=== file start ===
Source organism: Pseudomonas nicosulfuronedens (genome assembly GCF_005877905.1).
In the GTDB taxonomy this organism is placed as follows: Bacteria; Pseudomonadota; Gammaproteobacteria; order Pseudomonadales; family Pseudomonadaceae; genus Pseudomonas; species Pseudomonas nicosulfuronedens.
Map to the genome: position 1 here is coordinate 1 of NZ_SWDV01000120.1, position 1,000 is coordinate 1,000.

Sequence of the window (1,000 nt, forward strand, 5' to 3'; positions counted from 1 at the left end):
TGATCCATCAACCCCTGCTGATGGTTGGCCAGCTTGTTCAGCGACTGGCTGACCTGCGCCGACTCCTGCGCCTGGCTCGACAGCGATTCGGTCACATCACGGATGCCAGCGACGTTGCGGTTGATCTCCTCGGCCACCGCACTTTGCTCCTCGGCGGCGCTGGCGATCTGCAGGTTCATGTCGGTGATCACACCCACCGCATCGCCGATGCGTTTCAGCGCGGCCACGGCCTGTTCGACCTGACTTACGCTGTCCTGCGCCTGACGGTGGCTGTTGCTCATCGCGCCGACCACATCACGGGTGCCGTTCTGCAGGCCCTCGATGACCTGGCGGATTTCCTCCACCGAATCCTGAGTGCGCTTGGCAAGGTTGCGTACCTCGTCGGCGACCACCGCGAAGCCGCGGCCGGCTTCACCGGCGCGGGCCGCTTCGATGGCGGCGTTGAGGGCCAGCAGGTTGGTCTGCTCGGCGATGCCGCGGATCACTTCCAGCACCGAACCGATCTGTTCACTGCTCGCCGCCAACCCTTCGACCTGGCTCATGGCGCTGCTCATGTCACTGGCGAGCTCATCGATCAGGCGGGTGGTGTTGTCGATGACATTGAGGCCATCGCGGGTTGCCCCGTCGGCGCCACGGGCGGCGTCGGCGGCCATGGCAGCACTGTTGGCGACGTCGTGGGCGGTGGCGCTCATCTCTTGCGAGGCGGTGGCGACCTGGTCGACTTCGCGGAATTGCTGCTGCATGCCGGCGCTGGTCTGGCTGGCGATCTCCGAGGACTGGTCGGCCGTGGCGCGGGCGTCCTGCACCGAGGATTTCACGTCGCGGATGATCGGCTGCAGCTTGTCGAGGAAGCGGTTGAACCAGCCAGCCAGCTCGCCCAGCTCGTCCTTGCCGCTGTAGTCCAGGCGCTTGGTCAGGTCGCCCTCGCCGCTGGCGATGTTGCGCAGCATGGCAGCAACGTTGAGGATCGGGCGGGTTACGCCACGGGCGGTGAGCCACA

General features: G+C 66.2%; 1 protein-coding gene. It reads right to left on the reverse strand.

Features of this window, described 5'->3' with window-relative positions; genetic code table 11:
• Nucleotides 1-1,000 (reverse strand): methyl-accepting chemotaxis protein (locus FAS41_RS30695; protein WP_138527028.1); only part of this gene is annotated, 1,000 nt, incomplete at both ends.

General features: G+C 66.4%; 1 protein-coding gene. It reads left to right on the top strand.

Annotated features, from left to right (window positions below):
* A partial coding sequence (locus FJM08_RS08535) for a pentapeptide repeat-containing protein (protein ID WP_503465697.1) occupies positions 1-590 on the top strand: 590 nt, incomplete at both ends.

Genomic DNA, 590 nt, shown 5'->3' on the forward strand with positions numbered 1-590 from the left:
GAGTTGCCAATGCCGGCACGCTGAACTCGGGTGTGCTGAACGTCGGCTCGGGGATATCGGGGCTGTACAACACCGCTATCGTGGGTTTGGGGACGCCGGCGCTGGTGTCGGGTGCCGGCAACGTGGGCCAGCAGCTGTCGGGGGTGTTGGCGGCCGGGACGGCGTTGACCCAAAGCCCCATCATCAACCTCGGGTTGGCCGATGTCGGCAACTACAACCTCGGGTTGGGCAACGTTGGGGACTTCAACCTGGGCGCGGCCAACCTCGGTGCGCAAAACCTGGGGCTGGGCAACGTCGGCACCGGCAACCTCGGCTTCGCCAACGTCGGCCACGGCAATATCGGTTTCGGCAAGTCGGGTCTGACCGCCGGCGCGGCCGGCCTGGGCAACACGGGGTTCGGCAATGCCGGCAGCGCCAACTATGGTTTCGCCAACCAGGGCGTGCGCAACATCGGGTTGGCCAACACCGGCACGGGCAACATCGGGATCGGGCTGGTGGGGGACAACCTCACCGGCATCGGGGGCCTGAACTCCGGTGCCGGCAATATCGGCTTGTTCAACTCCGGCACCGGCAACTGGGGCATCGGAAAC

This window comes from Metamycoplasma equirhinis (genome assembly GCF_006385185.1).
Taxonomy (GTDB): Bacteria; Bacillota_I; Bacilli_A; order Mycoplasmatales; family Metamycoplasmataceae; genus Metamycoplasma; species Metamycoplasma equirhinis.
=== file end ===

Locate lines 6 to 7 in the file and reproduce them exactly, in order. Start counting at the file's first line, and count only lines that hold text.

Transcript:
General features: G+C 66.2%; 1 protein-coding gene. It reads right to left on the reverse strand.

Features of this window, described 5'->3' with window-relative positions; genetic code table 11: